Substance Use Disorder in Women: Facing Unique Barriers
By Sonya Schweitzer
What are the statistics and facts about Substance Use Disorder (SUD) and Women in the United States?
First, looking at the overall statistics for SUD in the United States is essential.
According to a recent survey conducted in 2021, a staggering 94% of people (men and women) aged 12 or older with a substance use disorder did not receive any treatment (hhs.gov). Most of these individuals didn’t believe they required treatment.
This blog explores the challenges of substance use disorders in women and their recovery. If substance abuse continues in the United States, what is the prevalence in women?
The Prevalence of SUD in Women
To learn about substance use disorders in women, it is beneficial to review a recent NIH study:
“Research has shown that women often use drugs differently, respond to drugs differently, and can have unique obstacles to effective treatment. One difference is that women may be more susceptible to cravings and relapse, which are key phases of the addiction cycle.” –NIH
Furthermore, about 13% of adult women admit to binge drinking, with a quarter of them indulging at least weekly, consuming an average of six drinks during such occasions (CDC Report).
So, what prompts women to turn to self-medication or alcohol? Causes range from grief, depression, anxiety, chronic mental illnesses like PTSD and bipolar disorder, trauma, significant lifestyle changes, to sheer loneliness.
Substance use disorder in women often manifests differently than in men. Many women, for instance, might not realize they have a drinking problem until they’re deep into their addiction.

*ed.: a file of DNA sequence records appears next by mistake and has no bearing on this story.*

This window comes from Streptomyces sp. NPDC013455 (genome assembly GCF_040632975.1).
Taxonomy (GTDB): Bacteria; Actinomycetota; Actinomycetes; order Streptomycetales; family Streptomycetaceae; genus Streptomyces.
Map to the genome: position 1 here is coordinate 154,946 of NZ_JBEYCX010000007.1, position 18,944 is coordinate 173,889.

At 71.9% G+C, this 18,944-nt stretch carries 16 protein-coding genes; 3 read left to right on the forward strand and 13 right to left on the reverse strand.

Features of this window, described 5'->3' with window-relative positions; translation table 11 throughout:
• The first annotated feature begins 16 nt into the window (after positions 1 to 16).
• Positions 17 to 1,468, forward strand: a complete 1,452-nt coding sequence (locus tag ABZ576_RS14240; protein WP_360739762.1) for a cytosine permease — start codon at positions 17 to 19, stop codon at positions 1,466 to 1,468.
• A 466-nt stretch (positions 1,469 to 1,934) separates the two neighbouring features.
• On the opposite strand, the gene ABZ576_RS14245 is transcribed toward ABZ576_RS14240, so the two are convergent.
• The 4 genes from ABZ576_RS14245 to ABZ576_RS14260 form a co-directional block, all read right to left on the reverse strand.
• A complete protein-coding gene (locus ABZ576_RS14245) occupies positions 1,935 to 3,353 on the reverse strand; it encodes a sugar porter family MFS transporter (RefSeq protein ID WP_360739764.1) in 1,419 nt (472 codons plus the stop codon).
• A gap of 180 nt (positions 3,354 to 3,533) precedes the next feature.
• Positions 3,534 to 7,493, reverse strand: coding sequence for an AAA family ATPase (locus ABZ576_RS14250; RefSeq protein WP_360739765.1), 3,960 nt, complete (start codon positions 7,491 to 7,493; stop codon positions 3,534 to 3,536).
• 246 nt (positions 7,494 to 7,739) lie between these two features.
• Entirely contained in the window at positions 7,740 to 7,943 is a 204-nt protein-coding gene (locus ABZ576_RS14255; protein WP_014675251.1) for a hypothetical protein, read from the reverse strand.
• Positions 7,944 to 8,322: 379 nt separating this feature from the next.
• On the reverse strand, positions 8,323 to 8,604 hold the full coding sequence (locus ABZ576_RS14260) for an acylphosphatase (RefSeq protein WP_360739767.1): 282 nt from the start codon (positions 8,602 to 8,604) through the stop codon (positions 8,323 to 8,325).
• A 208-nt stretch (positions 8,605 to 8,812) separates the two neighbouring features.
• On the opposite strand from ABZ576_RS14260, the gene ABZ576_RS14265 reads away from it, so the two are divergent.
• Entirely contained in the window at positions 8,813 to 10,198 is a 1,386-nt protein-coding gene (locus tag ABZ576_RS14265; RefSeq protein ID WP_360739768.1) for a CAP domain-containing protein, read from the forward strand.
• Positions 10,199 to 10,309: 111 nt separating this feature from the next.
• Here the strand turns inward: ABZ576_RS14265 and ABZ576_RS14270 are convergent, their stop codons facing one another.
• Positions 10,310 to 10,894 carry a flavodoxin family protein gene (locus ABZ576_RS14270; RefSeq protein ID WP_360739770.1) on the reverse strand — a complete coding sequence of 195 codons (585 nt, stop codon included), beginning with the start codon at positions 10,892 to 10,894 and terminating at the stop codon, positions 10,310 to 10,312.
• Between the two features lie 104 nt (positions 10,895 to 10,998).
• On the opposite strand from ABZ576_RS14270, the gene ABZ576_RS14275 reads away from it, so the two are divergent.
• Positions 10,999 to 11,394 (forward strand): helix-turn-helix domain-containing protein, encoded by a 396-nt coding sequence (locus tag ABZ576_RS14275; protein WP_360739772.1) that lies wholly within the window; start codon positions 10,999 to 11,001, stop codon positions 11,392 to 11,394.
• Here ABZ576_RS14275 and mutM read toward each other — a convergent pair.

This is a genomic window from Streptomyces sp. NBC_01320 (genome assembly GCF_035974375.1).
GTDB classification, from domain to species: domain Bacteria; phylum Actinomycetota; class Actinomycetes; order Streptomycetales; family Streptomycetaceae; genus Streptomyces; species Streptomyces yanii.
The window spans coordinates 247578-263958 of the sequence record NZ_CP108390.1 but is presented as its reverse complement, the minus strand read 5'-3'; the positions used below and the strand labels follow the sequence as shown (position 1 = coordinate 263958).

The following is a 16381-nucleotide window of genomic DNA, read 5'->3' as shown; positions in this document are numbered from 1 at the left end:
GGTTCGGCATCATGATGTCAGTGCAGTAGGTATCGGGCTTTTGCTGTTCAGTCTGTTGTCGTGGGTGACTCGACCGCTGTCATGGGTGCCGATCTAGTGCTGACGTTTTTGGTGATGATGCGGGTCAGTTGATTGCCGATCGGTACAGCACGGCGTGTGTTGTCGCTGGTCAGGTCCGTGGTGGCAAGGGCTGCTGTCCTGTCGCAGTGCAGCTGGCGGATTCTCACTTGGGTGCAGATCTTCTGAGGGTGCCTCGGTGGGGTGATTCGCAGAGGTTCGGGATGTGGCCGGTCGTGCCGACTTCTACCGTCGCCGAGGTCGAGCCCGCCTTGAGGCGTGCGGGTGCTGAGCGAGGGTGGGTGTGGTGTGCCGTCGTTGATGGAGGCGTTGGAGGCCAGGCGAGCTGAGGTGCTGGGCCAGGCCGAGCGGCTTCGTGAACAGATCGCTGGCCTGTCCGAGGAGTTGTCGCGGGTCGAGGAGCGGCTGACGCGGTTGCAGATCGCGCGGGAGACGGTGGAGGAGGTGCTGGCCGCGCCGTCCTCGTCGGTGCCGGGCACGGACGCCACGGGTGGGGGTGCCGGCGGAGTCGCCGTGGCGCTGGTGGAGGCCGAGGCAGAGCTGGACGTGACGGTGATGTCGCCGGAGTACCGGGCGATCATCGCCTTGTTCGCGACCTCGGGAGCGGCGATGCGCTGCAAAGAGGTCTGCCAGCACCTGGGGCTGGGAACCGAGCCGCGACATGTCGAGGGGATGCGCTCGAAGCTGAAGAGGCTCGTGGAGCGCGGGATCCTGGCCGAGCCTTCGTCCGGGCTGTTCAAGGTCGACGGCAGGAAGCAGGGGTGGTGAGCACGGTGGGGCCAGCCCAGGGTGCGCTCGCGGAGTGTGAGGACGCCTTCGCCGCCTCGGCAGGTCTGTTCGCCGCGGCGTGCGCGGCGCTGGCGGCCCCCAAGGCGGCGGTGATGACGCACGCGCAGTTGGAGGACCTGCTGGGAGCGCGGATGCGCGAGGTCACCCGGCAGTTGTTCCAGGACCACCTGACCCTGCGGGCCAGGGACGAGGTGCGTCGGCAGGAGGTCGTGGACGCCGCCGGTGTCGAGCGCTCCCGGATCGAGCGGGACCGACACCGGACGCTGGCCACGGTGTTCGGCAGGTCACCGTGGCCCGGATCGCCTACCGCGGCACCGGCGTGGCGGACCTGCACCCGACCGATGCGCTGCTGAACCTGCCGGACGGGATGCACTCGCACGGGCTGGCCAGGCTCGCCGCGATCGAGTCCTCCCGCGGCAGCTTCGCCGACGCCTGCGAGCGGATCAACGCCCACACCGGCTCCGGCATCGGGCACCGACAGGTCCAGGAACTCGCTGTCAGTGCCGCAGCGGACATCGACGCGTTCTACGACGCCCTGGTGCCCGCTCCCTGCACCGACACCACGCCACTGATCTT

Unrecognized addiction is primarily due to societal dismissals of their symptoms, leading them to progress in their addiction more rapidly than men.
What are the barriers to treatment for Women?
Substance use disorder in women presents diverse challenges when seeking treatment. Many barriers to treatment include the individual’s family structure. Today, women are caregivers to minor children and seniors in the family. As family caregivers, women are often reluctant to step forward and ask for assistance. At first, they may see their substance use as a crutch…but the crutch quickly turns into a problem.
Nine Barriers Women Encounter
Below are nine barriers that women often face on their journey to recovery. In Washington, DC, Samaritan Inns has been treating addiction since 1985. Later in this blog, we will introduce you to their Women with Children program that considers all nine below barriers.
- Trauma: More than men, women are likely victims of domestic or sexual assault. This trauma can deter them from pursuing treatment, especially if they fear reprisals or leaving their children behind with an abuser.
- Financial Constraints: With a higher likelihood of economic dependency or homelessness, many women can’t afford treatment or are unwilling to leave their dependents.
- Shame: Societal pressures might make women hesitant to admit to addiction, fearing judgment.
- Mental Health Issues: Disorders like body dysmorphia, depression, and anxiety can compound the effects of substance abuse, making treatment seem daunting.
- Childcare Responsibilities: As primary caregivers, women often struggle with the guilt of leaving their children or fear custody battles.